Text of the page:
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Sharing The Past And Aging

There can be much satisfaction in sharing with an elderly person his reflections on the past. Directly or indirectly, it is part of our history as well. Apart from the facts we could glean, it deepens our understanding of life’s experiences. Together with the old person, we feel the transformation from child to youth to adult and beyond.

In this way, an old person who opens his mind and feelings to us is a unique text on human development and aging.

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Hardiness/Frailty and Aging

The elderly are often less vulnerable than they appear. They may attribute their health to exercise, religion and a positive attitude. It is well known that genetics, good health practices and a certain degree of luck are involved. The very process of enduring beyond the average life span indicates personal survival capacities beyond those of the ordinary person.

In our era, however, this is complicated by the fact that many would have died of various disorders, having now been kept alive through sophisticated medical technology. Therefore, among the oldest-old we find two distinct groups: those hardy souls genetically meant to endure for a century, and the extreme frail who walk a “tightrope” between survival and death.

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Mobility/Falls and Aging

A resident in a facility where I was the Director of Nursing, claimed the reason he and his wife got married while in their late eighties, was the following,” It was a marriage of convenience. Rather than using a cane or a walker, we can lean on each other.”

Mobility is the capacity one has for movement. In infancy, it is a major mode of learning and interacting with the environment. Throughout life, it remains a significant means of contact, sensation, exploration, pleasure, and control. In old age one moves more slowly and purposefully, sometimes with more caution.

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Personality and Aging

The old person is largely responsible for his own place in society. What is experienced as rejection or exclusion by one person may be a welcome opportunity to shed responsibility by another. One individual’s lifestyle may keep him closely linked with society, while that of another individual may encourage an earlier withdrawal.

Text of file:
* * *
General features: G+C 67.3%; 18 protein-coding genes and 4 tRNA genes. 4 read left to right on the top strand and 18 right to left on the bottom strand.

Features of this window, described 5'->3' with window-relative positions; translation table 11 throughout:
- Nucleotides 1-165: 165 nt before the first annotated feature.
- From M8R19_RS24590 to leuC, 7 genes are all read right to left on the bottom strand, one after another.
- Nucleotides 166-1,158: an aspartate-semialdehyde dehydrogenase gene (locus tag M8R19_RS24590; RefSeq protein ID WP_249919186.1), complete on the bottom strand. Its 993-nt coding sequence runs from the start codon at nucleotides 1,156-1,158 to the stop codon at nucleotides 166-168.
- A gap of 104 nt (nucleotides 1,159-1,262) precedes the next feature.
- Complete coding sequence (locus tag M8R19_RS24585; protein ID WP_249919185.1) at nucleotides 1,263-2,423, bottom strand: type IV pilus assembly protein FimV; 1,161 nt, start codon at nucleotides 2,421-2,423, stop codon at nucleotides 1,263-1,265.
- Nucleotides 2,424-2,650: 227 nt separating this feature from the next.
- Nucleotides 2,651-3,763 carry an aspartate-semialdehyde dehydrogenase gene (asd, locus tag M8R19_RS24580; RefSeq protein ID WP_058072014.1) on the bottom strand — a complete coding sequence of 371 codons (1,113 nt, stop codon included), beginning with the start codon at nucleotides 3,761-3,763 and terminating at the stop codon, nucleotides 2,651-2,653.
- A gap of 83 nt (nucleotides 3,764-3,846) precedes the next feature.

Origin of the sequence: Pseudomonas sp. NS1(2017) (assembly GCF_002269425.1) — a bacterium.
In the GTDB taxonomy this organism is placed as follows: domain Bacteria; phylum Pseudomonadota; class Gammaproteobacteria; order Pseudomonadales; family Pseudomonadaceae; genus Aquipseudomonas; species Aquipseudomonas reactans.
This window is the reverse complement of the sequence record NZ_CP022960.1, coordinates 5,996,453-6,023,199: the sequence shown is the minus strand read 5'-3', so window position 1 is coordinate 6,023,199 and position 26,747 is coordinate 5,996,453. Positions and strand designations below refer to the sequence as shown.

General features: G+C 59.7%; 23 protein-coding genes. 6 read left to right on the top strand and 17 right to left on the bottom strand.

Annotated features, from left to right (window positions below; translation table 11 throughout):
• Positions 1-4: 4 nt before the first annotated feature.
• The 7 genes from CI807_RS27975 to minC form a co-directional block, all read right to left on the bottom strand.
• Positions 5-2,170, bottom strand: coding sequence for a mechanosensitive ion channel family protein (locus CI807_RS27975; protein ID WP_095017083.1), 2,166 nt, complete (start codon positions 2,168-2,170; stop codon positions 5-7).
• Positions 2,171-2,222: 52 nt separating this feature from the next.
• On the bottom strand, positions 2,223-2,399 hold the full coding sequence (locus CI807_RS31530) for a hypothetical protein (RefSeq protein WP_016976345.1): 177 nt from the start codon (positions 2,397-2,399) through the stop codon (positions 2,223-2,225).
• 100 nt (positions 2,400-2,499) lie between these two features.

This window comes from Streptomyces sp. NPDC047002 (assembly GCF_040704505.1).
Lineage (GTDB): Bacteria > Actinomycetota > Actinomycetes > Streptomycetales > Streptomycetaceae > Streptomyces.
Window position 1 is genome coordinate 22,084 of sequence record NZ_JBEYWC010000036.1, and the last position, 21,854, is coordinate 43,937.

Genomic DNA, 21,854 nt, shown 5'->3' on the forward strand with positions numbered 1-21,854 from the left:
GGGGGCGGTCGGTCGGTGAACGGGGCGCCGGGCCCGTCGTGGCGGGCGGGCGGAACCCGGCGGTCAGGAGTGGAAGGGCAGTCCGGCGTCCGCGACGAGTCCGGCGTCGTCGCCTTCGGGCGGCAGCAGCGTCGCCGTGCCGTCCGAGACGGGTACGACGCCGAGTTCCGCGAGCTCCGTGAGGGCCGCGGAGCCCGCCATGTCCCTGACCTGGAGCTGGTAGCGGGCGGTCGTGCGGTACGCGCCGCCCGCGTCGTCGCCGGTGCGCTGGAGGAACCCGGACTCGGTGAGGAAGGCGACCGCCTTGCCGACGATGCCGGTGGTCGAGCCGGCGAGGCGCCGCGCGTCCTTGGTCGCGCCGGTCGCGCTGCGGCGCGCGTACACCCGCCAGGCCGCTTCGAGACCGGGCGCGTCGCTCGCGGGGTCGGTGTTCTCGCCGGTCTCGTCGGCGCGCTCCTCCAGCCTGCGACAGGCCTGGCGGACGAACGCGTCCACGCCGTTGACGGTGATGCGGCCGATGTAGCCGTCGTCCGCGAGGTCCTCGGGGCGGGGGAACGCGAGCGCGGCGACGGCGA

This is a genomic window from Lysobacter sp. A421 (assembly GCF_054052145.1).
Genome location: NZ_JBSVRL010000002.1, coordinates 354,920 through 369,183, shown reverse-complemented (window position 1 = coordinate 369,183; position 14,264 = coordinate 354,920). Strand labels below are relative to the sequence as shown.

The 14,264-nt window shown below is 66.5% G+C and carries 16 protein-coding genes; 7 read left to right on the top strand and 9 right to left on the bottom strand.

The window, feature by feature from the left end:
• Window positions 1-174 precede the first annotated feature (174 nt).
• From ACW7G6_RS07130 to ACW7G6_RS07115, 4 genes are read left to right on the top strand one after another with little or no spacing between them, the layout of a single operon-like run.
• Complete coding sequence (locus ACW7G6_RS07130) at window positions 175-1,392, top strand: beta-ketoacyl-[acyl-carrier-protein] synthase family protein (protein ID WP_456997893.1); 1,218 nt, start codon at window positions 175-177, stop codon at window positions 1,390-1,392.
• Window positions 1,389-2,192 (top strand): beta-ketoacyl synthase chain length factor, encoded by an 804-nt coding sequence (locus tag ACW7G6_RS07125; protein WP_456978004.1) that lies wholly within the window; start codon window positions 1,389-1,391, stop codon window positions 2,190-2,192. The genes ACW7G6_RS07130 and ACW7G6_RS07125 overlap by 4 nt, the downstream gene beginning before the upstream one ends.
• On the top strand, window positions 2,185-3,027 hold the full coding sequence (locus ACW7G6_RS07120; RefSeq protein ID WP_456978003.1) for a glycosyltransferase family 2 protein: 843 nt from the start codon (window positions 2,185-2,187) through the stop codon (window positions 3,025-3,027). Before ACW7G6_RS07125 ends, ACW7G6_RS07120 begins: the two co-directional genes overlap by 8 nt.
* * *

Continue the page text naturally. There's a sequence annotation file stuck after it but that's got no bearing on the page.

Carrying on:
The reality of individual differences is well illustrated in several studies in the field of aging. As an example, researchers in their studies among men, have identified five types of personality.

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The Future and Aging

Today, in general, Americans are living longer than their predecessors. Yet those who make policy have been slow to recognize the implications of this unprecedented increase in longevity. As a result, social institutions (i.e.: educational organizations, healthcare providers and work settings) have not fully adapted to the challenges and opportunities posed by America’s aging population.

It has been projected by 2030, the U.S. will experience accelerated growth in its aging population. It has also been projected that by 2050, the number of U.S. citizens 65 and older, will reach 88.5 million. That’s more than double the 40 plus million that was originally reported in a federal document on “aging in society.”

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Replaying and Aging

Some elderly people contribute to their own isolation by boring people with tales that are more than twice told. This is one of the most common characteristics complained of by people who say they do not like to be with the aged, although old people by no means have the patent on repetitious speech.

But there is more purpose to this replaying of the past than might fall upon the bored ear. Notice that the scenes retold are very selective. Often these prove to have an integrating function for the individual. They serve to give the person something to organize himself around.  Furthermore, replaying can be the effect as well as the cause of social isolation in a deprived, alien, unwelcoming environment. The old person may have little other choice to call upon his own memory repertoire if he has to have any company at all. This is akin to the effect that sensory deprivation has on a person of any age; the mind takes over and furnishes the stimulation which is absent in the environment.